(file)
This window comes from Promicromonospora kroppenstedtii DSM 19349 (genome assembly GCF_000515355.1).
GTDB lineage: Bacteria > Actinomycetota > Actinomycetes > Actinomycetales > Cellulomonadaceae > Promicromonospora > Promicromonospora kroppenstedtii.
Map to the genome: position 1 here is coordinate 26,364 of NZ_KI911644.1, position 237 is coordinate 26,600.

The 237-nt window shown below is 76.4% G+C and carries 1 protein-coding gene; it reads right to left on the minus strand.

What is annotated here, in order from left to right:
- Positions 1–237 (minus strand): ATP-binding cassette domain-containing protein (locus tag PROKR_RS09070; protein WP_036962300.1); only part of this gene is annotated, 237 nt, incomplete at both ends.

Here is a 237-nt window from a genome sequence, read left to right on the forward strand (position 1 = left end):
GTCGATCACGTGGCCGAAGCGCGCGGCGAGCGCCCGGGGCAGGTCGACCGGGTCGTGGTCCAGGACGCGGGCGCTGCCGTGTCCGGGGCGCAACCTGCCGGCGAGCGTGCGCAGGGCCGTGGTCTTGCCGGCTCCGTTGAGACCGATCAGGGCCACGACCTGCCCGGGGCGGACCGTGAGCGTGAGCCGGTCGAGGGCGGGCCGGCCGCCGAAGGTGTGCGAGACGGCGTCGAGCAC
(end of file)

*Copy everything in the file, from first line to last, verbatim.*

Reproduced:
This window comes from Promicromonospora kroppenstedtii DSM 19349 (genome assembly GCF_000515355.1).
GTDB lineage: Bacteria > Actinomycetota > Actinomycetes > Actinomycetales > Cellulomonadaceae > Promicromonospora > Promicromonospora kroppenstedtii.
Map to the genome: position 1 here is coordinate 26,364 of NZ_KI911644.1, position 237 is coordinate 26,600.

The 237-nt window shown below is 76.4% G+C and carries 1 protein-coding gene; it reads right to left on the minus strand.

What is annotated here, in order from left to right:
- Positions 1–237 (minus strand): ATP-binding cassette domain-containing protein (locus tag PROKR_RS09070; protein WP_036962300.1); only part of this gene is annotated, 237 nt, incomplete at both ends.

Here is a 237-nt window from a genome sequence, read left to right on the forward strand (position 1 = left end):
GTCGATCACGTGGCCGAAGCGCGCGGCGAGCGCCCGGGGCAGGTCGACCGGGTCGTGGTCCAGGACGCGGGCGCTGCCGTGTCCGGGGCGCAACCTGCCGGCGAGCGTGCGCAGGGCCGTGGTCTTGCCGGCTCCGTTGAGACCGATCAGGGCCACGACCTGCCCGGGGCGGACCGTGAGCGTGAGCCGGTCGAGGGCGGGCCGGCCGCCGAAGGTGTGCGAGACGGCGTCGAGCAC